General Motors, the largest US automaker and the world’s third biggest, has announced recently it would invest $877 million to refresh its pickup truck plant in Flint, Michigan.
This mark the final move in a massive series of expenses aimed at solidifying the automaker’s production of the high-revenue large pickups and sport utility vehicles as they would undergo the most significant model changeover during 2018. The Flint investment is part of a strategy that calls for increased production expansion at three US truck factories – they would gain new assembly lines, body welding shops and paint operations for the upcoming generations of Silverado pickups and SUVs, including the Chevrolet Tahoe and Cadillac Escalade. The plan calls for the upgrades to be done while the manufacturing operations continue for the current models – a move from the traditional production shut down for several weeks needed to overhaul the manufacturing facilities for the new generations. They usually increased the outgoing model to huge stocks and then discounted them – if any left – when the follow up reached the market.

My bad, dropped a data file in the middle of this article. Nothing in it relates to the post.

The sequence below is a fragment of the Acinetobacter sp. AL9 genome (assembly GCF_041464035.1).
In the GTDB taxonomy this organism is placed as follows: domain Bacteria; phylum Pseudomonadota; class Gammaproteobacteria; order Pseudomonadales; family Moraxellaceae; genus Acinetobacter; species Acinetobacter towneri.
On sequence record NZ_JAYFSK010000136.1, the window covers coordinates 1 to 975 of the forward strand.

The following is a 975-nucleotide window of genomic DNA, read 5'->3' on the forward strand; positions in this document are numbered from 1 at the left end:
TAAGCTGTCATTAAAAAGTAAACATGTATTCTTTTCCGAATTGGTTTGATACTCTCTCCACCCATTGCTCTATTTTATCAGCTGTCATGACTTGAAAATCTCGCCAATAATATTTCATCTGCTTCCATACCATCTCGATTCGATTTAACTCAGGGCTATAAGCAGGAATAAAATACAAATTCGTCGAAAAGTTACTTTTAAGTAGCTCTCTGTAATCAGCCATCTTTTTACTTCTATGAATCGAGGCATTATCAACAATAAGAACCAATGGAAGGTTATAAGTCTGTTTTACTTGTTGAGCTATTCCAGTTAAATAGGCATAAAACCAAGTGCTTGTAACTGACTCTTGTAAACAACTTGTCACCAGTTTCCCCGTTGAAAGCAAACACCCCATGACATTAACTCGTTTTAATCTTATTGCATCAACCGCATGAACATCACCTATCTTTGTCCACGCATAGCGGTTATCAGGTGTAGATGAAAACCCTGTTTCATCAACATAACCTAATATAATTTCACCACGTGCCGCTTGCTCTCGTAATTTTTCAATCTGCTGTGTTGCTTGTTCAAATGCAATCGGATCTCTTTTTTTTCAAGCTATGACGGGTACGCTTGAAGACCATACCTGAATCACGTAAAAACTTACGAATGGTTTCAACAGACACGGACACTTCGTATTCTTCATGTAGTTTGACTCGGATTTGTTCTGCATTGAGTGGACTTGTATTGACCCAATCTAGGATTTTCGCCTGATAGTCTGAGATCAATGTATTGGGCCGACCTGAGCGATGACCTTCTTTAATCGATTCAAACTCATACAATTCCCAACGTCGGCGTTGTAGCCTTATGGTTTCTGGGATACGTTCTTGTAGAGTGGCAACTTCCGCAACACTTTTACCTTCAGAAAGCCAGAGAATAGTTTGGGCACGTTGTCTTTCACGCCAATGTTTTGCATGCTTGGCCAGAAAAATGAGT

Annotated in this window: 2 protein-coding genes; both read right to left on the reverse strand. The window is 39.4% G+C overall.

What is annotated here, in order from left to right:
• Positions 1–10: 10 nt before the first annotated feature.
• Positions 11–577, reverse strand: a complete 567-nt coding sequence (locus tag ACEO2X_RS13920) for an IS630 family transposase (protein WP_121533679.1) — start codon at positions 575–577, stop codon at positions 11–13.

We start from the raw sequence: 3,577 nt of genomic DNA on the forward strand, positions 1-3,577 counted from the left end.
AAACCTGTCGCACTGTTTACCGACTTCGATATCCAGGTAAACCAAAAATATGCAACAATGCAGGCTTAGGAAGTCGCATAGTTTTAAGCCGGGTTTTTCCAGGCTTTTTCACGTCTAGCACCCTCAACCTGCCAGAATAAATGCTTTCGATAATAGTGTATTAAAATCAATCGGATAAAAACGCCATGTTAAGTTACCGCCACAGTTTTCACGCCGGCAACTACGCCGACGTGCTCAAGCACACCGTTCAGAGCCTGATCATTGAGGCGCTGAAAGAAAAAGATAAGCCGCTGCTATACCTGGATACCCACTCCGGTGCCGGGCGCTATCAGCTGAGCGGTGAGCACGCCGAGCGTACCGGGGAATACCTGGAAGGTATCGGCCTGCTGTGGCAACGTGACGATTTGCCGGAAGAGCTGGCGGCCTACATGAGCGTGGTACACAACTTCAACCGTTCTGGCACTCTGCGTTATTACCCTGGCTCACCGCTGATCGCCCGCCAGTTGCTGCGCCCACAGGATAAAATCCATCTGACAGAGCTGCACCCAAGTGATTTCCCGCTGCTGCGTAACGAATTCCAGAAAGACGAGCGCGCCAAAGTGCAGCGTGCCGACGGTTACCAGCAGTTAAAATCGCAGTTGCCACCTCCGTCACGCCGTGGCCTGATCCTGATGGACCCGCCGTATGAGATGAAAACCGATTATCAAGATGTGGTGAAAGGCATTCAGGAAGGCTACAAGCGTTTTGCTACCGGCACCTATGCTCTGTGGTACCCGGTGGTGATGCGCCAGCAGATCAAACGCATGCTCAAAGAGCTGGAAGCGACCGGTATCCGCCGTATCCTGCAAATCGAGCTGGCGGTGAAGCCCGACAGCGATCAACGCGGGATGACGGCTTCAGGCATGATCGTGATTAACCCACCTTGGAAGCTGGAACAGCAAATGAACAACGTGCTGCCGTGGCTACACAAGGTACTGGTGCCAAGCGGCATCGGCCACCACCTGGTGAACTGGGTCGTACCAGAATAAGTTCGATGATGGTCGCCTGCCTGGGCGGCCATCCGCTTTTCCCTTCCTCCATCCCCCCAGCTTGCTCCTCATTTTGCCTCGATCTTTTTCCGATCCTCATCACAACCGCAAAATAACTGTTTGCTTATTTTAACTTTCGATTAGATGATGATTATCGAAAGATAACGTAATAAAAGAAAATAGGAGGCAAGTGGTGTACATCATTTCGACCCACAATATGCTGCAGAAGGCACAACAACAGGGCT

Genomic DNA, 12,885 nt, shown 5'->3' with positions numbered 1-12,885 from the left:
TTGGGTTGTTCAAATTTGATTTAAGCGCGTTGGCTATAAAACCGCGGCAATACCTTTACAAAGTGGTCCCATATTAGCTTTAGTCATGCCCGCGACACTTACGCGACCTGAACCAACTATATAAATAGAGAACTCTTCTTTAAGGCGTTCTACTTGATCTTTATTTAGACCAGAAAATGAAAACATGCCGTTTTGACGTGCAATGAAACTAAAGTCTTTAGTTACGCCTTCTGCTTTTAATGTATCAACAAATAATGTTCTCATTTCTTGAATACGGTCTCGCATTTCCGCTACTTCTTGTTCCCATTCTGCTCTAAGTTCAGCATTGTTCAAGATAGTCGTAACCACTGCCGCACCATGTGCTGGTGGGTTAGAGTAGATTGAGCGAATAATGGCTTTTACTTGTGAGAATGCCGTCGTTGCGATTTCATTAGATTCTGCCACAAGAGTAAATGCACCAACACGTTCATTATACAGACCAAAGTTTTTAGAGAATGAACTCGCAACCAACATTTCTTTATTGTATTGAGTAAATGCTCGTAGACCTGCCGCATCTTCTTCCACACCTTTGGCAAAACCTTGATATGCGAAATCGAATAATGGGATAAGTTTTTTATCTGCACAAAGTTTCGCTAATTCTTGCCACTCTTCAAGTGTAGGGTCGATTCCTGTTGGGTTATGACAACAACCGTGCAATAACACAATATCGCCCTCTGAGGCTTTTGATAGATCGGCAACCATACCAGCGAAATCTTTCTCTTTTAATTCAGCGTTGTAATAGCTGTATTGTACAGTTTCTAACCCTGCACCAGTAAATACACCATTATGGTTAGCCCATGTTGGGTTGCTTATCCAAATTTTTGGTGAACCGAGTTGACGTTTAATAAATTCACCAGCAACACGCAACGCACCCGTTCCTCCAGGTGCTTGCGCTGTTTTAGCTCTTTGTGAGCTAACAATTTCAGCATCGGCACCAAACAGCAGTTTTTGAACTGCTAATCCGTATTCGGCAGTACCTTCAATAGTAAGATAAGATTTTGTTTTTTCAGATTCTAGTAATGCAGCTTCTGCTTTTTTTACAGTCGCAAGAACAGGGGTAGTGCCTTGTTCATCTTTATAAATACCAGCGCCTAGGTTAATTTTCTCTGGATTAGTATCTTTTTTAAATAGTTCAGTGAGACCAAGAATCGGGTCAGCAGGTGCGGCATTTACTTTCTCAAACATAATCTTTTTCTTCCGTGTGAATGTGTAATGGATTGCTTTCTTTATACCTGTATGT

GM has no intention to “take the whole facility down for six months and go dark in the market,” according to Cathy Clegg, head of North American manufacturing. She deferred from hinting when the next generation of large pickups and SUVs would reach the market, though sources said the company would build the upcoming vehicles using a variety of materials such as aluminum and lightweight steel. They would be needed in order to lose weight and increase the fuel efficiency level to be able to reach the upcoming stricter federal mandates.